#123 Another Albertan on 03.03.09 at 9:23 pm

Re: The Three Sisters…

A good friend of mine knows the former CFO of that development in Canmore. Apparently he left quite a while ago because he was not impressed with management and their lack of ethics.

In retrospect, management could have probably used the $14M they paid AltaLink and SNC-Lavalin to cut and blast a trench through rock in order to put 4.4km of double-circuit 138kV transmission lines underground.

They wanted an unobstructed view of the mountains and they paid a very pretty penny in order to get it. They were clearly swinging for the fences in trying to develop and market their paradise. Unfortunately, they struck out.

#124 Grantmi on 03.03.09 at 9:28 pm

BC Fraser Valley numbers are in….

not good!!

#125 OttawaMike on 03.03.09 at 9:46 pm

Bank of America and Citi are the 2 prime U.S. financial institutions that are insolvent. There are many smaller ones as well. The govt. will be getting the staff in place to “stress test” all of the troubled banks over the next 2 months. This 2 month time frame will allow the US govt. to assemble the thousands of additional staff it will require to nationalize the insolvent banks. It may be a short period under nationalization but this is the only thing that will set global markets at ease and start the long recovery, remember for the 1st time US consumer debt is now = to US GDP(13.8 trillion$) And yes we should care about this here in Canada.

#126 kc on 03.03.09 at 9:47 pm

80 Investx

Never read that one before thanks for the link.

#127 . . . fried eggs and spam . . . on 03.03.09 at 9:50 pm

Tried getting a US$500 Trillion bailout from either the Romulans or Klingons, but no dice. They’re broke as well. May try the Farengi next!

A report today had pix of auto factories thruout the world, all with loads of unsold inventory. The latest is Toyota, who have leased a freighter to hold (either) 2,500 or 25,000 cars / trucks / vans (not sure of the total amount). People are leasing short term only now, not buying.

A day or two ago, all bank accounts were frozen in Ukraine. Doesn’t seem to have made much difference, ‘tho. —

This is one result of what happens when loads of people begin withdrawing their savings, and hiding the proceeds in their mattresses. —

When Garth had his political blog, I speculated that the Dow and TSX would settle at 2500 – 3000, with the NASDAQ coming in around 500; James – Chatham said no way, it won’t go that far.

Peter Schiff (don’t know how accurate he is) says the Dow COULD fall to 850 points, so I revise my figures to 1,000 – 1,500 and NASDAQ to 100. What the hell! If correct, I’m a hero; wrong, who cares?!

#128 Eduardo on 03.03.09 at 10:02 pm


I have one more question regarding inflation vs deflation. In your opinion what is preventing the US from using quantitative easing from inflating the economy? You cite the trillions being spent, but there is nothing preventing it from being 10s of trillions.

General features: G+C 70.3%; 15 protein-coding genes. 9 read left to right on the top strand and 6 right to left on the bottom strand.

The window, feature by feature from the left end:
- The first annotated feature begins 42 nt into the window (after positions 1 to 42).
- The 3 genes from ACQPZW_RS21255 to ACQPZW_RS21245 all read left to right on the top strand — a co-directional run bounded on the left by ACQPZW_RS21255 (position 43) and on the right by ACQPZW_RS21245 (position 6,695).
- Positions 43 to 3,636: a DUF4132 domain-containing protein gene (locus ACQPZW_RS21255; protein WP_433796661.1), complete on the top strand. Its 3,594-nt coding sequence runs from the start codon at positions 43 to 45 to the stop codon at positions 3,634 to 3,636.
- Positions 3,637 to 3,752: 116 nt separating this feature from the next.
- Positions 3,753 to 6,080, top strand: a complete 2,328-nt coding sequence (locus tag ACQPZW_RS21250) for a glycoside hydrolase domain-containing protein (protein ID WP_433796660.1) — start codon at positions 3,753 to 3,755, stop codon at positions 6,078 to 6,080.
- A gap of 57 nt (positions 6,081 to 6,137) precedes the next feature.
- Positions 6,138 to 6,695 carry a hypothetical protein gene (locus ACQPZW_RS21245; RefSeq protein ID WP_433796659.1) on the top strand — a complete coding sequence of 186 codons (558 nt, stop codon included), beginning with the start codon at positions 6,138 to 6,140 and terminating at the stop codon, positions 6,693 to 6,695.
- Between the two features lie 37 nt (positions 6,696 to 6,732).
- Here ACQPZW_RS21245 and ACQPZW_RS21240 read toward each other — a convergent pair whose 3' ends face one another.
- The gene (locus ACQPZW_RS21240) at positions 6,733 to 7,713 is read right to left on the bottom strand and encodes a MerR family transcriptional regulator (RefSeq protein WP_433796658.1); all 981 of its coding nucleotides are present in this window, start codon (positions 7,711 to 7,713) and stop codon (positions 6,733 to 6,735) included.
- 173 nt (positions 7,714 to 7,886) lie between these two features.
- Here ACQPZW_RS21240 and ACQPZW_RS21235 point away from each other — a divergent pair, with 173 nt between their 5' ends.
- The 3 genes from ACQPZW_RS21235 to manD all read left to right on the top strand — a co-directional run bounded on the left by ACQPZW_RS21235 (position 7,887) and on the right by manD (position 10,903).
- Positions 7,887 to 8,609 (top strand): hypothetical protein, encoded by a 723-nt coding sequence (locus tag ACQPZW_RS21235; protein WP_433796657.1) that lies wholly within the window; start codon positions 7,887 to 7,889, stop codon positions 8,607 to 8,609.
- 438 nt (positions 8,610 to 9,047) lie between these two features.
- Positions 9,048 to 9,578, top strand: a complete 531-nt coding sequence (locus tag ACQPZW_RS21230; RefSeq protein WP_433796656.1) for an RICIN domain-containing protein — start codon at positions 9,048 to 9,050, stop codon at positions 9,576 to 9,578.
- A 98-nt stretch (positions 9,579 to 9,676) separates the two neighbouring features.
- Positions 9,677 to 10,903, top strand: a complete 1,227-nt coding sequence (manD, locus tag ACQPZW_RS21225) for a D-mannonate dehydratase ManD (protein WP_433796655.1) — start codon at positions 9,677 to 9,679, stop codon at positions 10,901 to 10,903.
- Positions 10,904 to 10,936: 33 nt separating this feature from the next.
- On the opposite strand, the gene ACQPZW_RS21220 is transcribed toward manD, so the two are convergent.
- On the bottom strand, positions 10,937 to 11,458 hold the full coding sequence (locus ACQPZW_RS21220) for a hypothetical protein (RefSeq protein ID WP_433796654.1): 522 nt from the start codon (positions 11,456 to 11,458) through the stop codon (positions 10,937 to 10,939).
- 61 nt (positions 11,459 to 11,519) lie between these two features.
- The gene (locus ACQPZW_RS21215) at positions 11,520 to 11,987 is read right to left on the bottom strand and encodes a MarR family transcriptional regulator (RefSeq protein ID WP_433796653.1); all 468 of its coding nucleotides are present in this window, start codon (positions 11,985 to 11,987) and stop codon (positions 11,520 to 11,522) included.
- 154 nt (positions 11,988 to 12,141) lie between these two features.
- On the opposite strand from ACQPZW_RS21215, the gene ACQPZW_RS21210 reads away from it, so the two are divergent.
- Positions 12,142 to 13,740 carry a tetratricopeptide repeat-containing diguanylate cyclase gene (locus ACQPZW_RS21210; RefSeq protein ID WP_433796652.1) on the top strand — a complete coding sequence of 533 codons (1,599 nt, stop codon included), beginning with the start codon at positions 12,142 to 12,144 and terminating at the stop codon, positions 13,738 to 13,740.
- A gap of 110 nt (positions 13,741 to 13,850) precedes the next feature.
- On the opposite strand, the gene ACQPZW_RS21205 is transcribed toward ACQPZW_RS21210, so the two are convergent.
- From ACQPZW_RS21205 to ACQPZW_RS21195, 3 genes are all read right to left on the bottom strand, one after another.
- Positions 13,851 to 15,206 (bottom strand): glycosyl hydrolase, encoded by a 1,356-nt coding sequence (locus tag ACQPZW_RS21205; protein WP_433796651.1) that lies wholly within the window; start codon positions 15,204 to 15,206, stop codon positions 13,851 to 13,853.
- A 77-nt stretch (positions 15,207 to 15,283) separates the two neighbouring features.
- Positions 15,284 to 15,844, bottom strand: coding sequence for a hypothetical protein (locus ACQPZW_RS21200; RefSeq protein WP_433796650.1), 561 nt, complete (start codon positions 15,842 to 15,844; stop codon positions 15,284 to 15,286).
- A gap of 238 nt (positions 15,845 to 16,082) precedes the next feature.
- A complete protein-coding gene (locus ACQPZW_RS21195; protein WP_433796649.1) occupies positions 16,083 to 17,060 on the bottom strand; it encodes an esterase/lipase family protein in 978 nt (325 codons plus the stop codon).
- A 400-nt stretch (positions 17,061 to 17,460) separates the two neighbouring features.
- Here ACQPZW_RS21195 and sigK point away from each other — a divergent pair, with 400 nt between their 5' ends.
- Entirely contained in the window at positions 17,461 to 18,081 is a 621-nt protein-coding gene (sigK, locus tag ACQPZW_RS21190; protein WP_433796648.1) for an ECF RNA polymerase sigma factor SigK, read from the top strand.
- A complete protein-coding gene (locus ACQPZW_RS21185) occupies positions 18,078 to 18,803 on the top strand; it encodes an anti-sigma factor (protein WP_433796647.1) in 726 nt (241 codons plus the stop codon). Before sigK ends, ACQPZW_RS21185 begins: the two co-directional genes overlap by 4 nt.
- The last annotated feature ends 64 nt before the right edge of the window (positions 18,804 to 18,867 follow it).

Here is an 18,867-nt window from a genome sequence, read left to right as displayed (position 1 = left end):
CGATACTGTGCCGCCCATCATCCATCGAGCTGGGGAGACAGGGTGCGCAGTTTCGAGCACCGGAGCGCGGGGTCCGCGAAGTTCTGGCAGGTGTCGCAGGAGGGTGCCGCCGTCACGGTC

You have said that you see no problems with increasing the money supply due to the amount of “deflation” occuring in housing. So why can’t the govts around the world, most notably the US increase the money base to buy its own bonds and then continue feeding this money into the economy until they see inflation?


Because nobody would buy US debt. — Garth

#129 Basil Fawlty on 03.03.09 at 10:04 pm

Video wih US economic stats.

#130 char on 03.03.09 at 10:05 pm

In fact the ’30s depression WAS real estate led, begining with the Florida real estate crash in 1926, followed closely by California real estate. 1926=2005.

You are correct, but those had little impact outside of the regions, and no dire consequences for lenders. — Garth

#131 Gord In Vancouver on 03.03.09 at 10:21 pm

#3 paulb, #30 Mark, #94 dekethegeek

Vancouver media pumps its real estate market because Feb. 2009 sales are above those a month earlier.

What did you expect?

A 10% gain over pathetic January 2009 sales figures would’ve triggered a pumpathon. When Remax is one of Global BC’s largest sponsors and the print media relies heavily upon real estate classified listings, this “blast from the past” should surprise no one.

It’s also obvious that some of the local media people appear to be very apologetic for the doom and gloom reporting that’s been present lately.

#132 Bill-Muskoka (NAM) on 03.03.09 at 11:04 pm

#129 Eduardo on 03.03.09 at 10:02 pm

Reminds me of the scene in Star Trek IV where Dr. McCoy says ‘My God man, are you a Doctor or a Butcher? You are using techniques from the Dark Ages!’ LOL

#133 Bill-Muskoka (NAM) on 03.03.09 at 11:10 pm

#128 . . . fried eggs and spam . . . on 03.03.09 at 9:50 pm

Amazing how many ethical and morals lessons we all learn from Star Trek, eh?

Personally I wouldn’t trust the Ferrengi as far as I could kick the N.C.S. Enterprise into Warp! Afterall, the Ferrengi have been running the show for decades. Just look where it has gotten us?

I say ‘Beam them aboard the Klingon Cruiser where they will be no Tribble at all!’ LOL Maybe we will luck out and there will be a distortion in the Space/Time continuum and there partticles will never be togerther again?

Heck, maybe ‘Q’ can use them?

#134 Bill-Muskoka (NAM) on 03.03.09 at 11:20 pm

#35 Future Expatriate on 03.03.09 at 3:31 am

Corporate ‘prospects’ are now defined by the size of BC Bud Doogies, or number of lines of white powder in the Board Rooms! LOL

#135 Bill-Muskoka (NAM) on 03.03.09 at 11:22 pm

#109 North Vancouver Citizen Jr. on 03.03.09 at 6:30 pm

Hey, I will give you the parachute! Here, try this one, made in China and only used ONCE! Happy Landing!

#136 Bill-Muskoka (NAM) on 03.03.09 at 11:23 pm

#70 ralph on 03.03.09 at 12:26 pm

Gold urinals? Naw, Sodumb Insane tried those. They just get No Respect! LOL